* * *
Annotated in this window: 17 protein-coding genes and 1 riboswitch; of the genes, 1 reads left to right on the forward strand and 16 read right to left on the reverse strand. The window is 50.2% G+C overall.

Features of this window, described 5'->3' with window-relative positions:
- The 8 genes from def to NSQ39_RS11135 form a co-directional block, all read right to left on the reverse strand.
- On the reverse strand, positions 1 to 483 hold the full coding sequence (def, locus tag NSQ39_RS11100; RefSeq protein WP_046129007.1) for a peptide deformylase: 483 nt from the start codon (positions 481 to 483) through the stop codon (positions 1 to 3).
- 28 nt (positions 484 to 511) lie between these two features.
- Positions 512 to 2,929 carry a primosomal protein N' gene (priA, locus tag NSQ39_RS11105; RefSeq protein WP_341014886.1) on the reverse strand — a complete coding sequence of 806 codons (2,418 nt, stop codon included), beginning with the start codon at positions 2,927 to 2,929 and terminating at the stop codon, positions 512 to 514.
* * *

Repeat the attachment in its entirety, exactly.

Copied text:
Annotated in this window: 17 protein-coding genes and 1 riboswitch; of the genes, 1 reads left to right on the forward strand and 16 read right to left on the reverse strand. The window is 50.2% G+C overall.

Features of this window, described 5'->3' with window-relative positions:
- The 8 genes from def to NSQ39_RS11135 form a co-directional block, all read right to left on the reverse strand.
- On the reverse strand, positions 1 to 483 hold the full coding sequence (def, locus tag NSQ39_RS11100; RefSeq protein WP_046129007.1) for a peptide deformylase: 483 nt from the start codon (positions 481 to 483) through the stop codon (positions 1 to 3).
- 28 nt (positions 484 to 511) lie between these two features.
- Positions 512 to 2,929 carry a primosomal protein N' gene (priA, locus tag NSQ39_RS11105; RefSeq protein WP_341014886.1) on the reverse strand — a complete coding sequence of 806 codons (2,418 nt, stop codon included), beginning with the start codon at positions 2,927 to 2,929 and terminating at the stop codon, positions 512 to 514.